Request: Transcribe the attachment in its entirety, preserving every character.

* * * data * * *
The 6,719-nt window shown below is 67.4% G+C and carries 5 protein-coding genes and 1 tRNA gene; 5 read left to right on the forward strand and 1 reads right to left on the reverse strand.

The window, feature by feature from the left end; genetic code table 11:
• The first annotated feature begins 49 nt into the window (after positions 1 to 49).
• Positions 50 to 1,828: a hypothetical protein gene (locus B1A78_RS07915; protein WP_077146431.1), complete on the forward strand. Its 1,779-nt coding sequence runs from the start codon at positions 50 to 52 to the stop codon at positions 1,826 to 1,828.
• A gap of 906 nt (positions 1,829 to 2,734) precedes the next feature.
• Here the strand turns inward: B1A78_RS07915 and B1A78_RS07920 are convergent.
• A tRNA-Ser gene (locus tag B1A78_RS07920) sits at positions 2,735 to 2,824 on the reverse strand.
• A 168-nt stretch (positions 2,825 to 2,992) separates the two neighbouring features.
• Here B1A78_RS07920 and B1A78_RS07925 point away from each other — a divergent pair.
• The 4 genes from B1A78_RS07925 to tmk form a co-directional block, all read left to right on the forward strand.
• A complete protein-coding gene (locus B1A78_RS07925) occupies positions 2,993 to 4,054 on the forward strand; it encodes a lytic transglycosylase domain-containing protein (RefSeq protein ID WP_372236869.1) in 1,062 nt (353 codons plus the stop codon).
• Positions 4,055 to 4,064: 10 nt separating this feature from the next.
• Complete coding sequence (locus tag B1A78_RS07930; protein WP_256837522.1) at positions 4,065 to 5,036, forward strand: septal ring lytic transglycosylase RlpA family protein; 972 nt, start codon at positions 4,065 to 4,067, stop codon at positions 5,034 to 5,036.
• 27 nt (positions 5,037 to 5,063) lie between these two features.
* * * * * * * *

The 6,719-nt window shown below is 67.4% G+C and carries 5 protein-coding genes and 1 tRNA gene; 5 read left to right on the forward strand and 1 reads right to left on the reverse strand.

The window, feature by feature from the left end; genetic code table 11:
• The first annotated feature begins 49 nt into the window (after positions 1 to 49).
• Positions 50 to 1,828: a hypothetical protein gene (locus B1A78_RS07915; protein WP_077146431.1), complete on the forward strand. Its 1,779-nt coding sequence runs from the start codon at positions 50 to 52 to the stop codon at positions 1,826 to 1,828.
• A gap of 906 nt (positions 1,829 to 2,734) precedes the next feature.
• Here the strand turns inward: B1A78_RS07915 and B1A78_RS07920 are convergent.
• A tRNA-Ser gene (locus tag B1A78_RS07920) sits at positions 2,735 to 2,824 on the reverse strand.
• A 168-nt stretch (positions 2,825 to 2,992) separates the two neighbouring features.
• Here B1A78_RS07920 and B1A78_RS07925 point away from each other — a divergent pair.
• The 4 genes from B1A78_RS07925 to tmk form a co-directional block, all read left to right on the forward strand.
• A complete protein-coding gene (locus B1A78_RS07925) occupies positions 2,993 to 4,054 on the forward strand; it encodes a lytic transglycosylase domain-containing protein (RefSeq protein ID WP_372236869.1) in 1,062 nt (353 codons plus the stop codon).
• Positions 4,055 to 4,064: 10 nt separating this feature from the next.
• Complete coding sequence (locus tag B1A78_RS07930; protein WP_256837522.1) at positions 4,065 to 5,036, forward strand: septal ring lytic transglycosylase RlpA family protein; 972 nt, start codon at positions 4,065 to 4,067, stop codon at positions 5,034 to 5,036.
• 27 nt (positions 5,037 to 5,063) lie between these two features.